Reading files efficiently

Previous Topic Next Topic
 
classic Classic list List threaded Threaded
7 messages Options
Reply | Threaded
Open this post in threaded view
|

Reading files efficiently

Bugzilla from 1@234.cx
I've got another n00b question, thanks for all the help you have been
giving me!

I want to read a text file.  As an example, let's use
/usr/share/dict/words and try to print out the last line of the file.
First of all I came up with this program:

import System.IO
main = readFile "/usr/share/dict/words" >>= putStrLn.last.lines

This program gives the following error, presumably because there is an
ISO-8859-1 character in the dictionary:
"Program error: <handle>: IO.getContents: protocol error (invalid
character encoding)"

How can I tell the Haskell system that it is to read ISO-8859-1 text
rather than UTF-8?

I now used iconv to convert the file to UTF-8 and tried again.  This
time it worked, but it seems horribly inefficient -- Hugs took 2.8
seconds to read a 96,000 line file.  By contrast the equivalent Python
program:

print open("words", "r").readlines()[-1]

took 0.05 seconds.  I assume I must be doing something wrong here, and
somehow causing Haskell to use a particularly inefficient algorithm.
Can anyone give me any clues what I should be doing instead?

Thanks again,
Pete

_______________________________________________
Haskell-Cafe mailing list
[hidden email]
http://www.haskell.org/mailman/listinfo/haskell-cafe
Reply | Threaded
Open this post in threaded view
|

Re: Reading files efficiently

Donald Bruce Stewart
1:

> I've got another n00b question, thanks for all the help you have been
> giving me!
>
> I want to read a text file.  As an example, let's use
> /usr/share/dict/words and try to print out the last line of the file.
> First of all I came up with this program:
>
> import System.IO
> main = readFile "/usr/share/dict/words" >>= putStrLn.last.lines
>
> This program gives the following error, presumably because there is an
> ISO-8859-1 character in the dictionary:
> "Program error: <handle>: IO.getContents: protocol error (invalid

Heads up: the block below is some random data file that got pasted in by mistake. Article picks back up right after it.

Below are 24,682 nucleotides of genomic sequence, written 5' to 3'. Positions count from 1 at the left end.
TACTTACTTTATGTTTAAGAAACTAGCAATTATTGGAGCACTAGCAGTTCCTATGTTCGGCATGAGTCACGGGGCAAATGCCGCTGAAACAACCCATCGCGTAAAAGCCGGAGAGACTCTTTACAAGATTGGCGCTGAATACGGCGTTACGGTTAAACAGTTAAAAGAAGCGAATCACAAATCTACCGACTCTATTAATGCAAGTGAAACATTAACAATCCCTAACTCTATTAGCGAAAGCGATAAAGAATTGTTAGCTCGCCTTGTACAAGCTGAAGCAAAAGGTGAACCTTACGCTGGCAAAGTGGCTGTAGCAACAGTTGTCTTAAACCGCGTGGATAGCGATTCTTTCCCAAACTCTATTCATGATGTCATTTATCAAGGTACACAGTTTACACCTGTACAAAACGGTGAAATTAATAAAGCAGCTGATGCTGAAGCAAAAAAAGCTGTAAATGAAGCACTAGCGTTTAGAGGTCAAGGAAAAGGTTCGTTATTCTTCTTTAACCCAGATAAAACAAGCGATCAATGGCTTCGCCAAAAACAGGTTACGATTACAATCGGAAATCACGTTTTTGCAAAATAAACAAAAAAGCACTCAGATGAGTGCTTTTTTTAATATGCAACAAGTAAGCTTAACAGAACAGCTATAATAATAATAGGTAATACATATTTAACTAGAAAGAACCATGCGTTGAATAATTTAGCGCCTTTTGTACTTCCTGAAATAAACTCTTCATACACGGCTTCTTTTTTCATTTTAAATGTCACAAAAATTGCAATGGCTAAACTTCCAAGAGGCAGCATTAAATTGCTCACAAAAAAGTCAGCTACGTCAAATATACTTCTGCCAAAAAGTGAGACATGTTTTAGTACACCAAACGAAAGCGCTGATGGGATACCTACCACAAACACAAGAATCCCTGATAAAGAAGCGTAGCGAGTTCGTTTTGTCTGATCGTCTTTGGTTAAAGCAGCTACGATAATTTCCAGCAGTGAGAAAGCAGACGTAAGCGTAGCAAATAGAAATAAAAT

> character encoding)"
>
> How can I tell the Haskell system that it is to read ISO-8859-1 text
> rather than UTF-8?
>
> I now used iconv to convert the file to UTF-8 and tried again.  This
> time it worked, but it seems horribly inefficient -- Hugs took 2.8
> seconds to read a 96,000 line file.  By contrast the equivalent Python
> program:
>
> print open("words", "r").readlines()[-1]
>
> took 0.05 seconds.  I assume I must be doing something wrong here, and
> somehow causing Haskell to use a particularly inefficient algorithm.
> Can anyone give me any clues what I should be doing instead?

a) Compile your code with GHC instead of interpreting it. GHC is blazing fast.

    $ ghc -O A.hs
    $ time ./a.out
    Zyzzogeton
    ./a.out  0.23s user 0.01s system 91% cpu 0.257 total

b) If not satisifed with the result, Use packed strings (as python does).

http://www.cse.unsw.edu.au/~dons/fps.html

    import qualified Data.FastPackedString as P
    import IO
    main = P.readFile "/usr/share/dict/words" >>= P.hPut stdout . last . P.lines

    $ ghc -O2 -package fps B.hs
    $ time ./a.out
    Zyzzogeton./a.out  0.04s user 0.02s system 86% cpu 0.063 total

0.06s is ok with me  :)

-- Don
_______________________________________________
Haskell-Cafe mailing list
[hidden email]
http://www.haskell.org/mailman/listinfo/haskell-cafe
Reply | Threaded
Open this post in threaded view
|

Re: Reading files efficiently

Donald Bruce Stewart
dons:

> 1:
> > I've got another n00b question, thanks for all the help you have been
> > giving me!
> >
> > I want to read a text file.  As an example, let's use
> > /usr/share/dict/words and try to print out the last line of the file.
> > First of all I came up with this program:
> >
> > import System.IO
> > main = readFile "/usr/share/dict/words" >>= putStrLn.last.lines
> >
> > This program gives the following error, presumably because there is an
> > ISO-8859-1 character in the dictionary:
> > "Program error: <handle>: IO.getContents: protocol error (invalid
> > character encoding)"
> >
> > How can I tell the Haskell system that it is to read ISO-8859-1 text
> > rather than UTF-8?
> >
> > I now used iconv to convert the file to UTF-8 and tried again.  This
> > time it worked, but it seems horribly inefficient -- Hugs took 2.8
> > seconds to read a 96,000 line file.  By contrast the equivalent Python
> > program:
> >
> > print open("words", "r").readlines()[-1]
> >
> > took 0.05 seconds.  I assume I must be doing something wrong here, and
> > somehow causing Haskell to use a particularly inefficient algorithm.
> > Can anyone give me any clues what I should be doing instead?
>
> a) Compile your code with GHC instead of interpreting it. GHC is blazing fast.
>
>     $ ghc -O A.hs
>     $ time ./a.out
>     Zyzzogeton
>     ./a.out  0.23s user 0.01s system 91% cpu 0.257 total
>
> b) If not satisifed with the result, Use packed strings (as python does).
>
> http://www.cse.unsw.edu.au/~dons/fps.html
>